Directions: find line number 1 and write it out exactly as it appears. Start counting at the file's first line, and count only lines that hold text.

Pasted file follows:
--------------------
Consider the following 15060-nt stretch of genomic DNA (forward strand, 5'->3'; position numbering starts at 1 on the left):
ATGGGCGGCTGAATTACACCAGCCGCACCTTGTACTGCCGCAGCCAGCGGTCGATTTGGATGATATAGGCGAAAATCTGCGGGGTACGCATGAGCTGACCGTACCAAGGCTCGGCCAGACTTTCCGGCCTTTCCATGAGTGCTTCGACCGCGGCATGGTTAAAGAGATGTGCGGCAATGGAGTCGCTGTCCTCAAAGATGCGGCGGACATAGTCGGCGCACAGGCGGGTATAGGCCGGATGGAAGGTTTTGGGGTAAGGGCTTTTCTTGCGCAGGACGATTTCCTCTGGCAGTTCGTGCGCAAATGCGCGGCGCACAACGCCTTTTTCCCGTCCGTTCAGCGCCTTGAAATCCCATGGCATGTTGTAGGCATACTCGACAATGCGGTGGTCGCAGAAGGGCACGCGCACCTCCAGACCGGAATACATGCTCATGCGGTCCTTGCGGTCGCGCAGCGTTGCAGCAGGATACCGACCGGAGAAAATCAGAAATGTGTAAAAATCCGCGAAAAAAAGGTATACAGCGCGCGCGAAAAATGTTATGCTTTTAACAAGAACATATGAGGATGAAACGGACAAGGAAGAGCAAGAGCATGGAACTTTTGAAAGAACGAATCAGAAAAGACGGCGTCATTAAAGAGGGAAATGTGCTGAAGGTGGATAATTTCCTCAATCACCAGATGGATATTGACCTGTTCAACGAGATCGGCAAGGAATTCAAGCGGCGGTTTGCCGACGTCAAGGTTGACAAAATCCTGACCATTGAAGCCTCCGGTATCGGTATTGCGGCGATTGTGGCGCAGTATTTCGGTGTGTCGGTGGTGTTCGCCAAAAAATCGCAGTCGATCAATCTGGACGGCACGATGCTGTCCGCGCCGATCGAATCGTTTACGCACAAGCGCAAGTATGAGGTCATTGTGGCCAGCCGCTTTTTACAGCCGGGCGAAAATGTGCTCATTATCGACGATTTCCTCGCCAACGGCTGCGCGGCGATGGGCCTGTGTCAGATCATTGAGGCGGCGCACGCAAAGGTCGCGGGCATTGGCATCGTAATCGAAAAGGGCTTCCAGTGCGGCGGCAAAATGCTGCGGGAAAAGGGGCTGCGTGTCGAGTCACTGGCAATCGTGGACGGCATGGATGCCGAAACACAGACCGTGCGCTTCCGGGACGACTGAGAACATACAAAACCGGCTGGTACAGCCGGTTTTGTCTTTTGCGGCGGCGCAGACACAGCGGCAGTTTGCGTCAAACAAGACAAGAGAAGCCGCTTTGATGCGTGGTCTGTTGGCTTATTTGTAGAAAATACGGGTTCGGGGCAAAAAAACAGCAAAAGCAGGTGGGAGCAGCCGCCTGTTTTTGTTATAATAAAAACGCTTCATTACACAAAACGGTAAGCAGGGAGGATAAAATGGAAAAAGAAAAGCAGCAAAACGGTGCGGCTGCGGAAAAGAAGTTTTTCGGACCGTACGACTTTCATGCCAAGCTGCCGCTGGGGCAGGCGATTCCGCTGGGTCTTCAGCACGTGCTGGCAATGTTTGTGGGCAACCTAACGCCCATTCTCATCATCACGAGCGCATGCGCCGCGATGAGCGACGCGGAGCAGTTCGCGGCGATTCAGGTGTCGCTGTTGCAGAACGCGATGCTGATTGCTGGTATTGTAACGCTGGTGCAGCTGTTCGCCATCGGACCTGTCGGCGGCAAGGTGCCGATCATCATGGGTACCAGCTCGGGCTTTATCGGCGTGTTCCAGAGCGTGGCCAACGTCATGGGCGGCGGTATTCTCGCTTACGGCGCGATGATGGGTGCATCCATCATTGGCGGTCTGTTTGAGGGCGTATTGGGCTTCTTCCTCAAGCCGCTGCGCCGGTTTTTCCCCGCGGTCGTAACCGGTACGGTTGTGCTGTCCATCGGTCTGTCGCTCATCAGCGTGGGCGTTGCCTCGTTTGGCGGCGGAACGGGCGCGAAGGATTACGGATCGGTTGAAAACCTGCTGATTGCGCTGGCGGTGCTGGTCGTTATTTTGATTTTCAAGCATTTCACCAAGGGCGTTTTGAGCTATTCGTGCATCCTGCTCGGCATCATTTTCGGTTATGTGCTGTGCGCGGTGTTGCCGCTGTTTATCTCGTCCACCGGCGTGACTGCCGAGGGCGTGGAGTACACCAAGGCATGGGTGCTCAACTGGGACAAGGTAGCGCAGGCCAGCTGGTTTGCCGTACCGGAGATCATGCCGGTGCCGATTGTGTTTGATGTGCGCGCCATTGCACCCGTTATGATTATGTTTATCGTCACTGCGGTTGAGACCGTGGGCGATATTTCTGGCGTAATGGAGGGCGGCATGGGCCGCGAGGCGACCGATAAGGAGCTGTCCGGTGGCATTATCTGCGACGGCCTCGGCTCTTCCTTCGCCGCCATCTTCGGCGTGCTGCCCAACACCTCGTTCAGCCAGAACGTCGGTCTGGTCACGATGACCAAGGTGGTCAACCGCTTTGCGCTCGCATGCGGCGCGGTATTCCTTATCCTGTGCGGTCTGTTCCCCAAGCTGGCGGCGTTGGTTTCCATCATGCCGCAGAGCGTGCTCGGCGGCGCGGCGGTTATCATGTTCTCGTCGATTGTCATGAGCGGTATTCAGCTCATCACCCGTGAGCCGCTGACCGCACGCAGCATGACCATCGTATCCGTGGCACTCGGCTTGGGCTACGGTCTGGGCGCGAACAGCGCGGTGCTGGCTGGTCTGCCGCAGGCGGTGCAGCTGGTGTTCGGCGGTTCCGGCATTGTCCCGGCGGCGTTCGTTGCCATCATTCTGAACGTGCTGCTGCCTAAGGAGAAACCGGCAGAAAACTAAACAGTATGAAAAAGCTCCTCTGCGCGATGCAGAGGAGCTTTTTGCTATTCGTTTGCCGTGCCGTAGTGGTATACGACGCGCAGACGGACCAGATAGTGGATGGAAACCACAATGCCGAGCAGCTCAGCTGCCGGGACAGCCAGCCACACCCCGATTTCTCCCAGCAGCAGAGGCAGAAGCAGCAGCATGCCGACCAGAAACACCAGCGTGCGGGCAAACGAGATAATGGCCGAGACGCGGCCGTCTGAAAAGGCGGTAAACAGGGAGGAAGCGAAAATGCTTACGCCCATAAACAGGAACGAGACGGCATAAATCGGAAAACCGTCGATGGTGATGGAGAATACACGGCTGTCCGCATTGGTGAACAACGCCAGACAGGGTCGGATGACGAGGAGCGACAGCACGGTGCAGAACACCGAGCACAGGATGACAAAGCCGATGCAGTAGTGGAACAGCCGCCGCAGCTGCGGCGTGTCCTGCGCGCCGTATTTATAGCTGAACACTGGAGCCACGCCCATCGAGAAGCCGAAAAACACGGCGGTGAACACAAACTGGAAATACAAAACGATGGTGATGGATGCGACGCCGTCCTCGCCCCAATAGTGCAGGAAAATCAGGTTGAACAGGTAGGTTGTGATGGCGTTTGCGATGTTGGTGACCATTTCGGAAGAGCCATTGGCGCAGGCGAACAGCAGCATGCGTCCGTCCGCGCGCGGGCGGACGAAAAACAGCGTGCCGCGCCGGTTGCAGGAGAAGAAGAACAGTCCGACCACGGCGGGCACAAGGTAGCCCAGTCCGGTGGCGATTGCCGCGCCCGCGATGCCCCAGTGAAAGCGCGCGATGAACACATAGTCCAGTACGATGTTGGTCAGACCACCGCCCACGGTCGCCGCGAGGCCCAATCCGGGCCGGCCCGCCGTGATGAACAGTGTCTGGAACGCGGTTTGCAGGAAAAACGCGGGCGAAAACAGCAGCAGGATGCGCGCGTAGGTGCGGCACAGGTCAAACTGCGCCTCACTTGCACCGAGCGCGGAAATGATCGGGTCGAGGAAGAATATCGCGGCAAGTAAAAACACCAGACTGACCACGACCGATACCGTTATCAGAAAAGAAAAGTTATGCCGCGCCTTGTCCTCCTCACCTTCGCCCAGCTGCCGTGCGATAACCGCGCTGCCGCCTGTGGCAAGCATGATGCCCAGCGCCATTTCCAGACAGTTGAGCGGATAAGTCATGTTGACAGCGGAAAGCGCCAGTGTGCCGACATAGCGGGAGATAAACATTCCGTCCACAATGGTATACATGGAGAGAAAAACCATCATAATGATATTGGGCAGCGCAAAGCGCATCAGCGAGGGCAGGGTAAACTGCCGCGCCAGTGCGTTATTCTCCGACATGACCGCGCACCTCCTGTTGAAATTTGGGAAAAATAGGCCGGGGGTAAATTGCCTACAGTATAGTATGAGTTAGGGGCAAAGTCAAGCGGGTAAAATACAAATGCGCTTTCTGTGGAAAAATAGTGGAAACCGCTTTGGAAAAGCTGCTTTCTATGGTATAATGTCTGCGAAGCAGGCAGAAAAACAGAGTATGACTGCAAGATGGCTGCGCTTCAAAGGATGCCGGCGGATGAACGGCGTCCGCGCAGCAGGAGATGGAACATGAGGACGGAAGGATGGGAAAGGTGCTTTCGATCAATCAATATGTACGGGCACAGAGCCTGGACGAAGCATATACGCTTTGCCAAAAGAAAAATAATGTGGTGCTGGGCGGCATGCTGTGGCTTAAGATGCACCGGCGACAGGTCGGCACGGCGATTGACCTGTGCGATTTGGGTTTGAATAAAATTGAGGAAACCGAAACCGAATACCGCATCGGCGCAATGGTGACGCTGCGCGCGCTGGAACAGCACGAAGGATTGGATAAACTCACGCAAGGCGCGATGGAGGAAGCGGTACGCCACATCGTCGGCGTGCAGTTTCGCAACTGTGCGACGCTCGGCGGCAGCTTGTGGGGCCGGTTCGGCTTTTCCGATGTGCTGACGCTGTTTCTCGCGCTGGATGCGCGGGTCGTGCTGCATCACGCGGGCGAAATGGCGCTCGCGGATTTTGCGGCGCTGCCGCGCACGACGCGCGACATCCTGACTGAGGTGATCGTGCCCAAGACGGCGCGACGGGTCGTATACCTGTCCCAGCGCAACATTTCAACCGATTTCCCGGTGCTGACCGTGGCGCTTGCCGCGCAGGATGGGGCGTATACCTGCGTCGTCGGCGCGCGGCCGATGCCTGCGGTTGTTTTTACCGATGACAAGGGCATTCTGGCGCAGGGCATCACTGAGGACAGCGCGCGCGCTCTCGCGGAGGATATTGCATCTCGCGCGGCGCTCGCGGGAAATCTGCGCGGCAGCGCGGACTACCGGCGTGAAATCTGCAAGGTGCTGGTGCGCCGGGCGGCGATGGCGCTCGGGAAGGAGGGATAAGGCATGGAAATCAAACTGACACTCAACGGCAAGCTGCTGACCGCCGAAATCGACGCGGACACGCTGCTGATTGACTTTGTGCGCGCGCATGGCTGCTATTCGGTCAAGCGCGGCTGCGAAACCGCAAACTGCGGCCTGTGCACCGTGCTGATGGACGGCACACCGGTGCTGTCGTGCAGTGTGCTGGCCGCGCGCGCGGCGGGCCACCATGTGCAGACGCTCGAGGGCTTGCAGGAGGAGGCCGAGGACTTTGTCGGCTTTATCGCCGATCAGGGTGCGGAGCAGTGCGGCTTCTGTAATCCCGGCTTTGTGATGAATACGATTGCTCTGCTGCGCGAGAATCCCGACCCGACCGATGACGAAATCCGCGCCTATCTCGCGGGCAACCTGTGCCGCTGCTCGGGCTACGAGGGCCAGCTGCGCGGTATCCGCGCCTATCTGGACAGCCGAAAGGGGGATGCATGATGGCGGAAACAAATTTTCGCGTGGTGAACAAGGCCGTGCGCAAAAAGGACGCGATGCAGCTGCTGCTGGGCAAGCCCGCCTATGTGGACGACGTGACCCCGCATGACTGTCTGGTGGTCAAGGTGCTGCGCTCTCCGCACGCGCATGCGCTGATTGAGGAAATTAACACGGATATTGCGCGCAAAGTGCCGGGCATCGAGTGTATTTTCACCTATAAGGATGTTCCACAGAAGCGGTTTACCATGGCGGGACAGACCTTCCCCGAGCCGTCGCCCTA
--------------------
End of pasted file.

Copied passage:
Consider the following 15060-nt stretch of genomic DNA (forward strand, 5'->3'; position numbering starts at 1 on the left):